The best way to make discrete choices is to have coherence and alignment around strategy. This requires a basic understanding of a customer need, a compelling offering to meet the need, and a plan of how to get the offering to market with a pathway to a sustainable economic engine – all within the context of winning a competitive game being played by (many) others. Without this ‘strategic spine’, conscious choices and trade-offs are difficult to make and align around for a diverse team. This does not have to be a set and forget process. A clear strategic spine should not prevent flexibility to pivot if feedback around need, offering, go-to-market, and the economic engine demand it. In an iterative process, refine the strategy and execute the pivot.

Tangible goals and signposts helps provides quantitative inputs for investor analysis

The art of communication and ‘pitching’ successfully to investors and strategic partners is enhanced immeasurably by having clarity around the strategic spine of a business as a starting point. However, it is a necessary, but not sufficient precondition for fundraising success. You still must communicate it effectively. This generally requires founders learning to put themselves in the shoes of investors or target strategic partners and helping them answer questions important to them.

Unsurprisingly, this is generally all about money – i.e. money in and the prospect of multiples of money out. They are focused on forming a view on whether you have a credible proposition, what success looks like in tangible terms, and trying to identify the signposts or way markers that will provide evidence that you are making progress towards tangible success. The important word is tangible, or put another way, quantitative. This is important because investors use financials models to help them form judgements on the prospects of their invested money, and models only work on quantitative assumptions. So the closer your signposts are to the quantitative assumptions they need to build their financial models, the more likely they will value you correctly.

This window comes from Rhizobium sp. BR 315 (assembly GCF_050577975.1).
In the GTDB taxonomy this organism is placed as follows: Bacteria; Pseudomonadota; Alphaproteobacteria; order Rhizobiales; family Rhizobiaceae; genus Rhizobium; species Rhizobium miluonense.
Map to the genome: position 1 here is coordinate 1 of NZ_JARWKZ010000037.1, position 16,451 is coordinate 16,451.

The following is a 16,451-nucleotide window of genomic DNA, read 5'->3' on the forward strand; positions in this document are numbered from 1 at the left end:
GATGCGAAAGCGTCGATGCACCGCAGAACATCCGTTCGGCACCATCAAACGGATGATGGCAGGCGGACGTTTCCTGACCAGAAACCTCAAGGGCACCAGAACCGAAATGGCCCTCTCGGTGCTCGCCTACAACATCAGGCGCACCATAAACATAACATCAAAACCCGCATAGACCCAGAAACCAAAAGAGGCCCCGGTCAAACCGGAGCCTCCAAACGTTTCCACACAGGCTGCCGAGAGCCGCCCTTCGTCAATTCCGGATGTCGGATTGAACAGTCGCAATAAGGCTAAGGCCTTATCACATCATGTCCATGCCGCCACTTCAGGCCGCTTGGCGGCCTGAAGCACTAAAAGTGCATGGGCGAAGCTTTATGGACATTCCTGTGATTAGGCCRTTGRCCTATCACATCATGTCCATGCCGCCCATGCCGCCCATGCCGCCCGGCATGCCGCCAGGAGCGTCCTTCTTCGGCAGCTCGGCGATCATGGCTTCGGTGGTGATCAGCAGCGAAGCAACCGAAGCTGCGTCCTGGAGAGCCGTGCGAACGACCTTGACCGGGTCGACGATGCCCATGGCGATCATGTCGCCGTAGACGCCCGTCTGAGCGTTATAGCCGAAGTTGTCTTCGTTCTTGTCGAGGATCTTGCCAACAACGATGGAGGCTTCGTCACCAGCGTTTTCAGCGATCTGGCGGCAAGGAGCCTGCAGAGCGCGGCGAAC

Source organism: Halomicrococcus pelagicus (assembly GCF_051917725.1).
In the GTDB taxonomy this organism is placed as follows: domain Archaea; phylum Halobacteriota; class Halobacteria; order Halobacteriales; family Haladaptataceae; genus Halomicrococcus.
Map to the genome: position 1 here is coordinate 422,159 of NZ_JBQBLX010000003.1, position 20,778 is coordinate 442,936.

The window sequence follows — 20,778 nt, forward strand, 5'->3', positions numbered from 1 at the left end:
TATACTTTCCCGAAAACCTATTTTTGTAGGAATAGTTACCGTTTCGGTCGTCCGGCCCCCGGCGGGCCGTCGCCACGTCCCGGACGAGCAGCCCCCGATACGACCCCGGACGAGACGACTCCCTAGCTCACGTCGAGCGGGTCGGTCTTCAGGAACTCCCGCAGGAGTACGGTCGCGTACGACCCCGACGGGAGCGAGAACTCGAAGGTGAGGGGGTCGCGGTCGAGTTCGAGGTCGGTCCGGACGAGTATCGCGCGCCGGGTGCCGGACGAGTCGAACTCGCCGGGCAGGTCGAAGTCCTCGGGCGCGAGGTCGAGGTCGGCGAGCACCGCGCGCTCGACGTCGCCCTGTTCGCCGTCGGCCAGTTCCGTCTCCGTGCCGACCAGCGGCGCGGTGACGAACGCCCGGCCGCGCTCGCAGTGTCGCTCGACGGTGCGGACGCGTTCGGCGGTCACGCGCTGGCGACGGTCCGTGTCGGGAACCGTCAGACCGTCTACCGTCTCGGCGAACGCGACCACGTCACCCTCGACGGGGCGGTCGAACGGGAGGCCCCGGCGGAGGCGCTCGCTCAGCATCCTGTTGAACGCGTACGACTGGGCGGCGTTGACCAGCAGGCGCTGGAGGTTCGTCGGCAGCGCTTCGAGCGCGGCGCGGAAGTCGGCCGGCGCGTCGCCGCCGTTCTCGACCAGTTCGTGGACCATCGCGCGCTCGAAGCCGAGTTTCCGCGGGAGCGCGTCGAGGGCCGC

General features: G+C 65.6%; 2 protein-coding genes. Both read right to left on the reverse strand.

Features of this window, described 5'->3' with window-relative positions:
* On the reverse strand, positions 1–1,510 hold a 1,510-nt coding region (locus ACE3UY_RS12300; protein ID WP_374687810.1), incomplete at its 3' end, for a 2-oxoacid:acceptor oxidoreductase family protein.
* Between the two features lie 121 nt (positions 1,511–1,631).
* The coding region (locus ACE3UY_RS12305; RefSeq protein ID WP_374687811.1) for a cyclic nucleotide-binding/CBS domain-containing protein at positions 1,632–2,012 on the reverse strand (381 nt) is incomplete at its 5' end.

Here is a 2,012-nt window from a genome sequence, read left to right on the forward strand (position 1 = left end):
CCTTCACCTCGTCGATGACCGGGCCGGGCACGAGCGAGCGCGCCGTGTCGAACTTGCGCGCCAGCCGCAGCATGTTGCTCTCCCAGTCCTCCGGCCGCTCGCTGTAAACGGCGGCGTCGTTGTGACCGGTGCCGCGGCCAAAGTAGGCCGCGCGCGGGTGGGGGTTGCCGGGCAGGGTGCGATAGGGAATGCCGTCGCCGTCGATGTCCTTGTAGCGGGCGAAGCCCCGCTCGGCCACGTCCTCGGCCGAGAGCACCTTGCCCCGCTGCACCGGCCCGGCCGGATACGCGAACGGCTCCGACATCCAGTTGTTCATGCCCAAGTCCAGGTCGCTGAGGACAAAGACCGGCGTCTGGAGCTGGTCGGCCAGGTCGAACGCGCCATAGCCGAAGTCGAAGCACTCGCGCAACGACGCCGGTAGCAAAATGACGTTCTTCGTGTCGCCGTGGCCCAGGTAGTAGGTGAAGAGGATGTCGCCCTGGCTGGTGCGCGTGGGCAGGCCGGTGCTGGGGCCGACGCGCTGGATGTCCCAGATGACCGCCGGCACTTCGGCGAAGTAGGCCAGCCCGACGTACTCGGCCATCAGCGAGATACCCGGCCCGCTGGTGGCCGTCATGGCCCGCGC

Coming up with hard quantitative assumptions can be hard – particularly if you are in early stages of business development. Referencing meaningful role models may help. This could be picking up other products, services, brands or companies that best represent the essence of your company vision – even if in unrelated sectors. Drawing parallels to the sort of metrics that describe your role models may be a useful reference points in guiding investors in the early-stage communication of the business.

Quantitative signposting helps keep investors loyal and raise capital in the lowest cost way

By providing regular progress updates against your identified signposts you can help to reduce risk for the investor. The lower the risk, the more loyal an investor is likely to be, and the lower the cost of capital should be to deliver on your ambition. The benefit is lower capital dilution for existing shareholders.

Quantitative signposts are as valuable internally as externally

However, identifying quantitative signposts can deliver internal as well as external benefits. Driving a credible financial model is critical for internal decision making as much as it is for external capital raising. It is the means to help forecast the consequence of decisions and actions taken today on outcomes tomorrow – most importantly cash reserves. Like the external investor, you will need quantitative assumptions to drive internal models, and unsurprisingly, this is a breeding ground for identifying relevant signposts.

The prize is increasing the probability of startup success

Effective management of external investors and strategic partners is a critical task in the ongoing juggle of startup teams in dynamically aligning the right resources at the right time for the right opportunity. The prize is increasing the probability of startup success.